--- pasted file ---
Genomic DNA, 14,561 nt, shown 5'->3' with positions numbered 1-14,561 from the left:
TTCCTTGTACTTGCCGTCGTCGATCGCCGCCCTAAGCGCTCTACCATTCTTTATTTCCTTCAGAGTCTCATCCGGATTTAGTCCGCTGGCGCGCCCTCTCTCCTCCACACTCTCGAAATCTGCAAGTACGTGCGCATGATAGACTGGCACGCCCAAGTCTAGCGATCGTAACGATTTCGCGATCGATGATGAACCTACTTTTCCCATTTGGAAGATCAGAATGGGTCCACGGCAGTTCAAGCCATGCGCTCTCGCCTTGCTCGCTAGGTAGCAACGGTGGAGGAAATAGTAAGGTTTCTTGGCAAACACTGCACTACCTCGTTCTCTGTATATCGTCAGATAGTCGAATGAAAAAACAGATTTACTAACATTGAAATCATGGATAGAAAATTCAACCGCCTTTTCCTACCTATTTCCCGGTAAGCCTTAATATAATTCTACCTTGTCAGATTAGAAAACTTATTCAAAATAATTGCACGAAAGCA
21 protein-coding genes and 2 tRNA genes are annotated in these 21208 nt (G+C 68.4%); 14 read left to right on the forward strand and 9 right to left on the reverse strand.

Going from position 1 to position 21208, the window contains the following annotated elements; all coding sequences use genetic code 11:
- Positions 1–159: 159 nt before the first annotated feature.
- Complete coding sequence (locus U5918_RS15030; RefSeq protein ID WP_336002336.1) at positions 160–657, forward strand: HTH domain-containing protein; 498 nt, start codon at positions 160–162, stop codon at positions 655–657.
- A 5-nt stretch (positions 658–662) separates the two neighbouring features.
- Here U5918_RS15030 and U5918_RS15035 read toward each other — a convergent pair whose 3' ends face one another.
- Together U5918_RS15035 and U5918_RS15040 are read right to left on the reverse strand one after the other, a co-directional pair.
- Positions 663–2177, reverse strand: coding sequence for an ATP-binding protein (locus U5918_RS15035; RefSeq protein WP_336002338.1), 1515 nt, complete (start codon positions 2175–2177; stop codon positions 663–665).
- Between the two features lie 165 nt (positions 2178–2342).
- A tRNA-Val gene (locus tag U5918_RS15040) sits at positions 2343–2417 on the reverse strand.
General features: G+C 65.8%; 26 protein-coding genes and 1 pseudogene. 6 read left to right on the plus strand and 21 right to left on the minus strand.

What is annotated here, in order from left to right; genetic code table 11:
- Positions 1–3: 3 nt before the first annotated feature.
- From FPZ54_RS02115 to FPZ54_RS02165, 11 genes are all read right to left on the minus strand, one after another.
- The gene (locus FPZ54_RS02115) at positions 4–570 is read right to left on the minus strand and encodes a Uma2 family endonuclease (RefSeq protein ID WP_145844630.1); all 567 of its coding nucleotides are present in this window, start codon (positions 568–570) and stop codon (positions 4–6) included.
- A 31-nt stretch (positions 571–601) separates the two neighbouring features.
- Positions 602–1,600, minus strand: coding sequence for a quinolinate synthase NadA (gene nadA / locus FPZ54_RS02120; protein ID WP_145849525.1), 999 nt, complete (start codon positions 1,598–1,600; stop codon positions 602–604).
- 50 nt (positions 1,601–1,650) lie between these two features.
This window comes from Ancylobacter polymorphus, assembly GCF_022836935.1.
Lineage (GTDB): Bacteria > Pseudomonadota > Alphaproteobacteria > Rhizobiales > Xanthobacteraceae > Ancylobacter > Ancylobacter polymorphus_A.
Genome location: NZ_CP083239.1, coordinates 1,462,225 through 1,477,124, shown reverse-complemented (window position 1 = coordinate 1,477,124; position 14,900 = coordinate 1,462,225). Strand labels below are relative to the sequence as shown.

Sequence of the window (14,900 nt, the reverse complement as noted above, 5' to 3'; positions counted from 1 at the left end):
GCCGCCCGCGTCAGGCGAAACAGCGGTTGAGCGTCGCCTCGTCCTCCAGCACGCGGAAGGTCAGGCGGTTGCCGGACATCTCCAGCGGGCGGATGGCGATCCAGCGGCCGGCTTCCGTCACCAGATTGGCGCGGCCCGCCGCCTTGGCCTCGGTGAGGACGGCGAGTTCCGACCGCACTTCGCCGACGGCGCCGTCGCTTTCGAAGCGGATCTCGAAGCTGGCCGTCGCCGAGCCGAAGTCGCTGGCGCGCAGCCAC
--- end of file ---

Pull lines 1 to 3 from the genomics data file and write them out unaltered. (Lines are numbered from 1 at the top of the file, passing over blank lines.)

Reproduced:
Genomic DNA, 14,561 nt, shown 5'->3' with positions numbered 1-14,561 from the left:
TTCCTTGTACTTGCCGTCGTCGATCGCCGCCCTAAGCGCTCTACCATTCTTTATTTCCTTCAGAGTCTCATCCGGATTTAGTCCGCTGGCGCGCCCTCTCTCCTCCACACTCTCGAAATCTGCAAGTACGTGCGCATGATAGACTGGCACGCCCAAGTCTAGCGATCGTAACGATTTCGCGATCGATGATGAACCTACTTTTCCCATTTGGAAGATCAGAATGGGTCCACGGCAGTTCAAGCCATGCGCTCTCGCCTTGCTCGCTAGGTAGCAACGGTGGAGGAAATAGTAAGGTTTCTTGGCAAACACTGCACTACCTCGTTCTCTGTATATCGTCAGATAGTCGAATGAAAAAACAGATTTACTAACATTGAAATCATGGATAGAAAATTCAACCGCCTTTTCCTACCTATTTCCCGGTAAGCCTTAATATAATTCTACCTTGTCAGATTAGAAAACTTATTCAAAATAATTGCACGAAAGCA
21 protein-coding genes and 2 tRNA genes are annotated in these 21208 nt (G+C 68.4%); 14 read left to right on the forward strand and 9 right to left on the reverse strand.